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Keywords:

  • falciparum malaria;
  • self-treatment;
  • artemisinin combination drugs;
  • Africa

Most cases of uncomplicated malaria are managed outside the formal health sector (Mwenesi et al. 1995) with drugs bought from shops or kiosks (Snow et al. 1992). This is especially true in poor, low-literacy populations with inadequate access to health services (Mwenesi et al. 1995). The practice of self-medication can be an advantage as a shorter delay between onset of disease and effective treatment has been linked to a lower risk of death (D'Alessandro et al. 1997). A study in Ethiopia reported a 40% reduction in under-5 mortality when providing, to mothers, simple training and antimalarial drugs for the treatment at home of their children (Kidane & Morrow 2000). But the intervention was implemented in an area where a community-based primary health care programme had been operating the health system for over 20 years and the community health workers distributing the drugs had been frequently supervised. Therefore, these results should be interpreted with caution when considering elsewhere the implementation of a similar strategy.

The African leaders at the Abuja Summit on Roll Back Malaria (RBM) held in April 2000 endorsed the laudable goal of having, by 2005, at least 60% of African malaria patients on prompt access to affordable and appropriate treatment within 24 h of the onset of symptoms. RBM has ever since promoted home-based management of malaria (HBM) as ‘a simple and effective intervention that puts malaria drugs into the hands of mothers and community based caregivers’. In Uganda HBM has been implemented in 2002 in 30 of 56 districts and it is based on the distribution of a pre-packaged combination of chloroquine (CQ) and sulfadoxine-pyrimethamine (SP) (called ‘HOMAPAK’) by community-appointed drug distributors. However, following high drug resistance to CQ and SP, Uganda recently opted for artemether-lumefantrine (AL) as the first line drug for uncomplicated malaria (Kiwawulo 2004). This opens the discussion on whether this (or any other) artemisinin-based combination treatment (ACT) should be made available as HBM. A few points should be considered:

  • ACTs are much more expensive than CQ or SP, the drugs that have so far been used by many malaria-endemic countries as first line treatment for uncomplicated malaria (Talisuna et al. 2004). In countries where the health budget is extremely limited, the indiscriminate distribution of ACTs might disproportionably increase the expenses for malaria and disadvantage the implementation of other interventions against malaria itself or other diseases.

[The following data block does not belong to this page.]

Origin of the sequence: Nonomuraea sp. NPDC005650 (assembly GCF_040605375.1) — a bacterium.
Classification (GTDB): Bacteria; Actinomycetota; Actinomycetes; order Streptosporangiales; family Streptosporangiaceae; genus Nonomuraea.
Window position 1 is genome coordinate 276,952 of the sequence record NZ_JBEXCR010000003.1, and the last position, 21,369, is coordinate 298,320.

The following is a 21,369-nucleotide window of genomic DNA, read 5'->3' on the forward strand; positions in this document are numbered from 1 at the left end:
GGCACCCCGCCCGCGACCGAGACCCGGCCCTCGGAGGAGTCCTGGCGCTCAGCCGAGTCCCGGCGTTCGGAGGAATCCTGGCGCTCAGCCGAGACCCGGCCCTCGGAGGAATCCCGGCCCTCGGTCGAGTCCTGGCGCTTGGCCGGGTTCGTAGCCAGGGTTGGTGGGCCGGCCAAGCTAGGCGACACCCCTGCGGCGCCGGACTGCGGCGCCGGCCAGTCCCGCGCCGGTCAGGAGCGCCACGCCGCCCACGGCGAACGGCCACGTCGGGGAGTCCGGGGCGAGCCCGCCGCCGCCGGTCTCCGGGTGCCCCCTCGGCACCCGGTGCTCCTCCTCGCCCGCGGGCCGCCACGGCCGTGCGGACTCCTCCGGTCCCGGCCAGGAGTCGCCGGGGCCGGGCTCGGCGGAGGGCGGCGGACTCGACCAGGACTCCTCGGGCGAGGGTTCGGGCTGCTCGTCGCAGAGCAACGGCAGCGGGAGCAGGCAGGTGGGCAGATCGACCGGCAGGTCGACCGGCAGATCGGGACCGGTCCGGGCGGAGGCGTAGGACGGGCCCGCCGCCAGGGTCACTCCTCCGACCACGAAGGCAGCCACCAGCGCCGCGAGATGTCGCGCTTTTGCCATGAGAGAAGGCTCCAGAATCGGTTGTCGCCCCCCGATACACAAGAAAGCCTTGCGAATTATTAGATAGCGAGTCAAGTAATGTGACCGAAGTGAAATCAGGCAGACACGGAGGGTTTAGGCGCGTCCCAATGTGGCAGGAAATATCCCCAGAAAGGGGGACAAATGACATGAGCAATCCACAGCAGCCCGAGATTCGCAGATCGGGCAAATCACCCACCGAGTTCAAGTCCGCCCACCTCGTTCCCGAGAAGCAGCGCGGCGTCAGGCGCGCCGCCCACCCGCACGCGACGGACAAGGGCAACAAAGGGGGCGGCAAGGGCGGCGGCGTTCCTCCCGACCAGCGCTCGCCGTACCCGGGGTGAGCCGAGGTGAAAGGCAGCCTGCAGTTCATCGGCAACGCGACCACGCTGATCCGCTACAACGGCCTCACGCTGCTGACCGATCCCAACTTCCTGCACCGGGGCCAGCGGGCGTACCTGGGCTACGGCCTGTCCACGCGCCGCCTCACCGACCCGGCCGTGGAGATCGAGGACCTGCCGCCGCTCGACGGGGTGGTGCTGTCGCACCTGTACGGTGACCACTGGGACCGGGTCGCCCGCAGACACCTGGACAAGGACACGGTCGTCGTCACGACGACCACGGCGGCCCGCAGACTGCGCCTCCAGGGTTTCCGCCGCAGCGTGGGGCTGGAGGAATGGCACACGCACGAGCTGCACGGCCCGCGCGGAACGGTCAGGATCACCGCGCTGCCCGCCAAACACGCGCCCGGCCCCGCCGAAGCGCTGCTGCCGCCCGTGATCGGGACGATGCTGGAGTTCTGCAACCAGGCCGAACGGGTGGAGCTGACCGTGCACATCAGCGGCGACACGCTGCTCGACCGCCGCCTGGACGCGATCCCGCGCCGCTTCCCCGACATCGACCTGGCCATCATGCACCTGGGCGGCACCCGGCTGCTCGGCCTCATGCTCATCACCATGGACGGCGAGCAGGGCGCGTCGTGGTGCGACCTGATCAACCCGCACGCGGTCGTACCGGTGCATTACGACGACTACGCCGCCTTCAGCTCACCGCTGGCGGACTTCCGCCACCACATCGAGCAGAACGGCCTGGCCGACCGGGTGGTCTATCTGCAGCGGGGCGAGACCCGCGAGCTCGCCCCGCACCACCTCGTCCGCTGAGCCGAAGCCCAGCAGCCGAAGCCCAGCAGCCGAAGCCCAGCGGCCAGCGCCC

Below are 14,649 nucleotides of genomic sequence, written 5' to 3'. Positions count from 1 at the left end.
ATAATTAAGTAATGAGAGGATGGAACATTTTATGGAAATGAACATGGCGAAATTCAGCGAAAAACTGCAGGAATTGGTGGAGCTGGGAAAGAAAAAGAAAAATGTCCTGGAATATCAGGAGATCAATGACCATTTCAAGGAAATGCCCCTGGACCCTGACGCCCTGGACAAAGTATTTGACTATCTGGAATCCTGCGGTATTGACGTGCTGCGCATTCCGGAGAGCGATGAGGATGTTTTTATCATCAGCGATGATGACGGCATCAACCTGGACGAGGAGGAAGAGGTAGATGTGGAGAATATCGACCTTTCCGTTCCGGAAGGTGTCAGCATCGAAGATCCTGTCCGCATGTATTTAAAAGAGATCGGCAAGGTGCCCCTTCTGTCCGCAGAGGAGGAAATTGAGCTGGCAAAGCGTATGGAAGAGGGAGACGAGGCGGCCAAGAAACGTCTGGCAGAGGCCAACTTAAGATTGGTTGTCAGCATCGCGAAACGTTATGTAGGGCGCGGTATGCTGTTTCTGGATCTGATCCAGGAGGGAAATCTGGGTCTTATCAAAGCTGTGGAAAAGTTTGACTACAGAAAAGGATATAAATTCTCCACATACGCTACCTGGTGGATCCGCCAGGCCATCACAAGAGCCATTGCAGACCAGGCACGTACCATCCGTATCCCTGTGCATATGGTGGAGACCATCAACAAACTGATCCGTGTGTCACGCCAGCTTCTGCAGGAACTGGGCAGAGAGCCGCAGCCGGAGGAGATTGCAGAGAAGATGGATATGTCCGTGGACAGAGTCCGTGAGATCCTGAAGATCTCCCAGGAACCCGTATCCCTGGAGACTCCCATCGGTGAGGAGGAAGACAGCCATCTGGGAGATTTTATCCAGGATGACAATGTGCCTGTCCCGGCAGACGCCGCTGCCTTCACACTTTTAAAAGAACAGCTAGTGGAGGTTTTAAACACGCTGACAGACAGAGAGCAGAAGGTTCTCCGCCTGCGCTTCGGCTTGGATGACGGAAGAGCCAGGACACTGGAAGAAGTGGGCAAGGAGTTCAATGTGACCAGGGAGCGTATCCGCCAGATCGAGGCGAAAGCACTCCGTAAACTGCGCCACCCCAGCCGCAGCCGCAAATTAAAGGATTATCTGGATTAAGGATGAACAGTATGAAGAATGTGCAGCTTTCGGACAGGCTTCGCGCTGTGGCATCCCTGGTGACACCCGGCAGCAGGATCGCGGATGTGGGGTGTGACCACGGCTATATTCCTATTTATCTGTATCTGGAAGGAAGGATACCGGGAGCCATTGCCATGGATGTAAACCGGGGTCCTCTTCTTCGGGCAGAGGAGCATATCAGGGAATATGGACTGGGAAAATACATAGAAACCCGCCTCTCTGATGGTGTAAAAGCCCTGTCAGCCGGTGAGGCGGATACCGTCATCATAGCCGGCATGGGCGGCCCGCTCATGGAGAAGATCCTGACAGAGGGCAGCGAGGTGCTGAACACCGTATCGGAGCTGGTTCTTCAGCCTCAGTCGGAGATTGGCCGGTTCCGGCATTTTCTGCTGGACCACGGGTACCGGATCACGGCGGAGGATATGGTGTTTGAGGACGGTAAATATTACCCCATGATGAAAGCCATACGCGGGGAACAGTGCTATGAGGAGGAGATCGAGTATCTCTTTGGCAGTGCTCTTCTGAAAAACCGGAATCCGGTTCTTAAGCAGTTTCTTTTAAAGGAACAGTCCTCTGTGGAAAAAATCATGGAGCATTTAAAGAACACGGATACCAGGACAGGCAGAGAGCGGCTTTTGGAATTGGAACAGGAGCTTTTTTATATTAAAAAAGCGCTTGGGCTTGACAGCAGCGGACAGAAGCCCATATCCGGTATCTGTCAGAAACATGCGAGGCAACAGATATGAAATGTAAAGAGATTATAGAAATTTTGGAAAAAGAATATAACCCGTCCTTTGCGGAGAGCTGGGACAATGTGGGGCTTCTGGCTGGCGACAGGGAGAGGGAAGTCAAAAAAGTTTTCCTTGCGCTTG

• Malaria is a difficult disease to diagnose by clinical examination only. It is estimated that clinical diagnosis by health professionals overestimates malaria (number of cases with negative microscopy over the number of malaria clinical diagnosis) by an average of 61%, ranging between 28% and 96% (Amexo et al. 2004). If health professionals have such a high rate of errors, can we really expect that mothers or community-based drug distributors will perform better? As long as better and/or simpler diagnostic methods than microscopy are not available and if ACTs are introduced as HBM, a large proportion of treatments will be given to patients who do not need them.
  • Parasite resistance can occur for any antimalarial drug and drug selection pressure is a critical and essential prerequisite for the development of resistance (Talisuna et al. 2004). Loss of efficacy could easily occur in settings where ACT use cannot be fully disciplined, and other measures aimed at simultaneously diminishing the risk of infection, such as insecticide-treated bed nets, are insufficient (Duong et al. 2004).
  • As the key ingredient of the artemisinin-based combinations is extracted from plants, a shortage of supply related to the huge expected increases in demand is feared as several African countries have opted for ACT as first-line treatment. Organizations such as MSF have warned donors and producers about the risk of a major crisis of ACT supply (MSF 2004).

In conclusion, considering these arguments, the use of ACT under the HBM approach should be carefully reconsidered because the potential benefits might be outweighed by the negative consequences. This does not mean that ACT can never be used as HBM, only that a careful consideration of the pros and cons should precede their possible deployment, with special attention for the diagnostic challenge (MSF 2004). Carefully conducted pilot studies focussing on the effectiveness of ACT under the HBM scheme and related operational questions are urgently needed so that decisions based on firm evidence can be taken. In the meantime, no ACT should be used on clinical presumption outside health facilities.

References

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  2. References
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